With live performances returning to some areas of the world recovering from the pandemic, David Byrne shows us what we were missing with American Utopia, directed by veteran filmmaker Spike Lee.
Byrne is mainly known as the frontman for legendary new wave outfit Talking Heads, but also has some filmmaking experience on his resume. Along with many bizarre music videos he helped produce for his band, he has directed and produced some truly off the wall pictures too, with True Stories (1986) being his biggest directorial outing. Byrne and his band are responsible for some of the best new wave, funk rock tunes of the 20th century, really gaining traction in the early to mid 80s, so naturally, a film documenting a live performance of some newer tracks, shot in 2019, garnered interest from Talking Heads and film lovers alike.
Spike Lee needs no introduction, being revered for some incredibly unconventional films throughout his career. Highlights of his include the hilariously offbeat BlacKkKlansman (2018) and his 1986 debut She’s Gotta Have It, a must watch for fans of lower budget features. Lee is no stranger to documentaries, with Michael Jackson’s Journey from Motown to Off the Wall (2016) being the closest he has come to a live performance film in his career.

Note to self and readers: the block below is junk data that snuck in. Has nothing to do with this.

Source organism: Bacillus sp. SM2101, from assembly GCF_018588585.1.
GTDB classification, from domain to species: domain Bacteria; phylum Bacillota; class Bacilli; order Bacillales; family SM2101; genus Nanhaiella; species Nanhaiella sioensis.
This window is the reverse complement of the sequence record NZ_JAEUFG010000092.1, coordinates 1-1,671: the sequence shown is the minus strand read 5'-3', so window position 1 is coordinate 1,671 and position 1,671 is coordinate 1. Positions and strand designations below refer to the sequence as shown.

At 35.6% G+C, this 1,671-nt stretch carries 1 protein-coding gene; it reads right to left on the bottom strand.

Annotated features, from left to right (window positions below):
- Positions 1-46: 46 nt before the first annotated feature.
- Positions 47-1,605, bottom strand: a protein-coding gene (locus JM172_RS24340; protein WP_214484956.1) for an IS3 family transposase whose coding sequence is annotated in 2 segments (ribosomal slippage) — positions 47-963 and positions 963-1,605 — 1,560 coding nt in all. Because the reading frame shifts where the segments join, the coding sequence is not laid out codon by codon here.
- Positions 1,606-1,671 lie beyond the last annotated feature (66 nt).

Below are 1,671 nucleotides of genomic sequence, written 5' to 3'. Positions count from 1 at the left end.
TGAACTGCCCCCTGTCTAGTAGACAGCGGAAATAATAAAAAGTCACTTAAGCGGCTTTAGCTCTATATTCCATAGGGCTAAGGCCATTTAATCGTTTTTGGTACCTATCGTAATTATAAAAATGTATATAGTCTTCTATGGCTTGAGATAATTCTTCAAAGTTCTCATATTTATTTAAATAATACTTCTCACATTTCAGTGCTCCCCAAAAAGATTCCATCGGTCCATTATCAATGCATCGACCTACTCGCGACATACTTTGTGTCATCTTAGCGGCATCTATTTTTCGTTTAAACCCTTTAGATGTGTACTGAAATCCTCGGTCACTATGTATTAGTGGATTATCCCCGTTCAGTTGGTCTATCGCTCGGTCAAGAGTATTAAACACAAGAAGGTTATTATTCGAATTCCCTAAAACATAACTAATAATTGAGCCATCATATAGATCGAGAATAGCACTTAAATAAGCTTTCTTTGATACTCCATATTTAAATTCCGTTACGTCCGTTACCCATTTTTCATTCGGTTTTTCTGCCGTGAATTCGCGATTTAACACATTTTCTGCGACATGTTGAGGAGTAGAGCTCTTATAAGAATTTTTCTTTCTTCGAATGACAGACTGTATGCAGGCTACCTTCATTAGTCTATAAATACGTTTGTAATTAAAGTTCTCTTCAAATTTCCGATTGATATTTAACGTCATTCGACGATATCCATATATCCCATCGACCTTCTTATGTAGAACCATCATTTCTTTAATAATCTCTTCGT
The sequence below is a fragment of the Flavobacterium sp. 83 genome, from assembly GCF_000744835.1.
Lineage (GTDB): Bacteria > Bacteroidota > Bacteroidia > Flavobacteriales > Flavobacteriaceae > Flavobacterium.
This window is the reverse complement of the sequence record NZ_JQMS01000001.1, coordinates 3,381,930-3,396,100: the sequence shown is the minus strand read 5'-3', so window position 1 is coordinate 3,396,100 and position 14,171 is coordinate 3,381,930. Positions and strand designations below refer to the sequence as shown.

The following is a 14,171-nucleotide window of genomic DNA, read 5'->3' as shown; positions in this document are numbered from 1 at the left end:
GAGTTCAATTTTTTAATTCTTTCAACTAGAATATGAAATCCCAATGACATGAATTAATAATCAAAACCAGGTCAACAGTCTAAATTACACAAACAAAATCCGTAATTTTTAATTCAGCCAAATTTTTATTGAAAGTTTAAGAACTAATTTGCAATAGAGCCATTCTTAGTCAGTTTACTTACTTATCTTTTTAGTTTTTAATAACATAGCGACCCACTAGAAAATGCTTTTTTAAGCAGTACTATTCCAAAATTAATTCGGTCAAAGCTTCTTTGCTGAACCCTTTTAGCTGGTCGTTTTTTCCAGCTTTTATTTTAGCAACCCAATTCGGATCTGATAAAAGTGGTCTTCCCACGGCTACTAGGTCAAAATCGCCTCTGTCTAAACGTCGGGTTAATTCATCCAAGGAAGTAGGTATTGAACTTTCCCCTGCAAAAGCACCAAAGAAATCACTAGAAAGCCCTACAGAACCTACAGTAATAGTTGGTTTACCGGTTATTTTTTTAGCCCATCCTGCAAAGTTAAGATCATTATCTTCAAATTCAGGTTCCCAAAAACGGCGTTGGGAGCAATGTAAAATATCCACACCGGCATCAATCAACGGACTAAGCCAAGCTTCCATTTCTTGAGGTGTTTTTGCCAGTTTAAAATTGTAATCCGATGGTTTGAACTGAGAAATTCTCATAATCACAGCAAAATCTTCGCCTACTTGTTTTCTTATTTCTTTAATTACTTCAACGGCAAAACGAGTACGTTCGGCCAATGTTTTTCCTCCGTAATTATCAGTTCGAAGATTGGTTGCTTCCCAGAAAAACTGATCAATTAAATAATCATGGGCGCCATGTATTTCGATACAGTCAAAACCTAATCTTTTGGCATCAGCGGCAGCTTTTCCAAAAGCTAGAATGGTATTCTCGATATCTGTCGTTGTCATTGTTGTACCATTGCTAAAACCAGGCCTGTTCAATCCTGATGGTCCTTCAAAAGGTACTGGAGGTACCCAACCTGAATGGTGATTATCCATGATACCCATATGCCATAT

Lee’s love for the genre is really felt here, as the way American Utopia is directed is gorgeously vibrant, with great on-stage coverage. The colours of the performance are eclectic and mesmerising, with the camera crew capturing the detail of the sets and costumes worn by the performers beautifully. The coverage is wonderful, making the stage performance feel more like a scripted film made on a sound stage rather than a live performance, something that you need to remind yourself of many times while seeing the feats achieved on stage here.
David Byrne and his ensemble of musicians and dancers do an impeccable job with some of the biggest and infectiously funky show tunes ever put on stage. Nearly every song is a head-bopper, with Talking Heads fans being immensely satisfied with how their hits are performed. However, the show isn’t afraid to get topical and personal in a few spots too. The Utopia elements that Byrne is clamouring for make one feel mournful and almost dejected knowing that in 2020, none of the hopeful ideas presented here came to fruition. The emotional and sonic highlight being the performance of ‘Hell You Talmbout’, adapted from The Electric Lady by Janelle Monae, in which the performers demand you say the names of some of the victims of senseless police violence throughout America’s modern history. Spike Lee effectively included cutaways to the families of these victims, adding an extra layer of emotion to a highly confronting number.
American Utopia is an absolute blast from beginning to end, with something for even the most jaded of filmgoers. It’s a highly satisfying and gorgeous recording of an incredibly well made stage performance. Let’s hope the two main brains behind this collaborate again in the future.
If you look carefully, you will notice small spheres on the shoulders of all of the suits. These are tiny BlackTrax infrared transmitters which enable the lights to automatically track performers as they move around the stage. When they leave the stage to march through the theatre, you will notice some of these trackers glowing slightly.